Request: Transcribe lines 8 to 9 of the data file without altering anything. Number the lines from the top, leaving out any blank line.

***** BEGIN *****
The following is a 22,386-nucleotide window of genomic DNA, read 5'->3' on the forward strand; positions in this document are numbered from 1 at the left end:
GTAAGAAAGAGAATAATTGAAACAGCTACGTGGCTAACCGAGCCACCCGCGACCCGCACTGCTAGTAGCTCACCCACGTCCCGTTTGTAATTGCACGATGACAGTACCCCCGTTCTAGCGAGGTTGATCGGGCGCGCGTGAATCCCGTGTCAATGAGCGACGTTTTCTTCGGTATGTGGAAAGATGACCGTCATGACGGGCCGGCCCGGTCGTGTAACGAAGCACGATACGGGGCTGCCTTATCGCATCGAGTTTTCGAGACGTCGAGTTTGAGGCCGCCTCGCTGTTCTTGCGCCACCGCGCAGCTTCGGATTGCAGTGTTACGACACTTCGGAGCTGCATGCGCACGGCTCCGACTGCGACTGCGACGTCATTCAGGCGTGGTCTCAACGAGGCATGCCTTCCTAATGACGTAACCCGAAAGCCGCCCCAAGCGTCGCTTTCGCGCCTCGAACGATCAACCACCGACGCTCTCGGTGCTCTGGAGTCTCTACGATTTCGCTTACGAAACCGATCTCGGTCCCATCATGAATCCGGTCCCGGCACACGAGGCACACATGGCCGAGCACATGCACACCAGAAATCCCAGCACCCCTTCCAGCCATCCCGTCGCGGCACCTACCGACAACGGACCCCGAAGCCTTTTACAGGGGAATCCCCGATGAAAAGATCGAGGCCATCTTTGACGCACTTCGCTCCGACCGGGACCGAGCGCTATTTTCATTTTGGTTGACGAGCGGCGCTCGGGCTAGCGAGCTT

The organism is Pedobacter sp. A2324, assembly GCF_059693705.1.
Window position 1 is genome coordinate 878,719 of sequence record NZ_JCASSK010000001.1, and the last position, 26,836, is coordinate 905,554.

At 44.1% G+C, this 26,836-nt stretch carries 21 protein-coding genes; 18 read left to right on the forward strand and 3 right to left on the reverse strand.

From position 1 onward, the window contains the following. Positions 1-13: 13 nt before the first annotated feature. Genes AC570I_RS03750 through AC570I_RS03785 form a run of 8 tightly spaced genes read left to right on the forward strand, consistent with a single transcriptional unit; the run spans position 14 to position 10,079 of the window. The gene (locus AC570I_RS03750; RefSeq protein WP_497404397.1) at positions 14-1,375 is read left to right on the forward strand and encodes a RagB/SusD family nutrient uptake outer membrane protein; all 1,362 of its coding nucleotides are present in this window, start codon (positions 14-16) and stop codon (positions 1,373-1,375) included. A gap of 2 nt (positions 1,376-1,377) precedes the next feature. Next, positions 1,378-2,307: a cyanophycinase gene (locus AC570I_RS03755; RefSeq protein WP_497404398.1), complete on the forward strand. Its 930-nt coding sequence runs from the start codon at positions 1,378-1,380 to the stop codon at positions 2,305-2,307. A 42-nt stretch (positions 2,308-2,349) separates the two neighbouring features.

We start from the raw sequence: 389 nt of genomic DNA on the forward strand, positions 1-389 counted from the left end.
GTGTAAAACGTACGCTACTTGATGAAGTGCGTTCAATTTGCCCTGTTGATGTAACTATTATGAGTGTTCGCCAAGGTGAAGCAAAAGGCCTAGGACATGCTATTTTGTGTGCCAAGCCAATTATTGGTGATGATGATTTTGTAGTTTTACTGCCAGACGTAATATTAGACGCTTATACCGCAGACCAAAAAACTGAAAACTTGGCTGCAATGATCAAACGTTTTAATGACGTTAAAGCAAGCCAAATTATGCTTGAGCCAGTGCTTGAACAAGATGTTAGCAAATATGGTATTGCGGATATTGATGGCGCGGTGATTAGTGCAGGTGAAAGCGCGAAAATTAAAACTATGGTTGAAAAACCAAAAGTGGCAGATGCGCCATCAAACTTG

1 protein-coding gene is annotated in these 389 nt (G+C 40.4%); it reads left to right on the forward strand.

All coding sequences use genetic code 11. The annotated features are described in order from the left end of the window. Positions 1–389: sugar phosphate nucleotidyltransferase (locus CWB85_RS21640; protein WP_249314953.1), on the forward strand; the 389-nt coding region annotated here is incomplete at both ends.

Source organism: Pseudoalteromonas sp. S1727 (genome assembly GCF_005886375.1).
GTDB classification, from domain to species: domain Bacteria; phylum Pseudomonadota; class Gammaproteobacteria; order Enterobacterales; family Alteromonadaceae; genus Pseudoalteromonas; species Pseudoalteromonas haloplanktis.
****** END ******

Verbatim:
GTGTAAAACGTACGCTACTTGATGAAGTGCGTTCAATTTGCCCTGTTGATGTAACTATTATGAGTGTTCGCCAAGGTGAAGCAAAAGGCCTAGGACATGCTATTTTGTGTGCCAAGCCAATTATTGGTGATGATGATTTTGTAGTTTTACTGCCAGACGTAATATTAGACGCTTATACCGCAGACCAAAAAACTGAAAACTTGGCTGCAATGATCAAACGTTTTAATGACGTTAAAGCAAGCCAAATTATGCTTGAGCCAGTGCTTGAACAAGATGTTAGCAAATATGGTATTGCGGATATTGATGGCGCGGTGATTAGTGCAGGTGAAAGCGCGAAAATTAAAACTATGGTTGAAAAACCAAAAGTGGCAGATGCGCCATCAAACTTG

1 protein-coding gene is annotated in these 389 nt (G+C 40.4%); it reads left to right on the forward strand.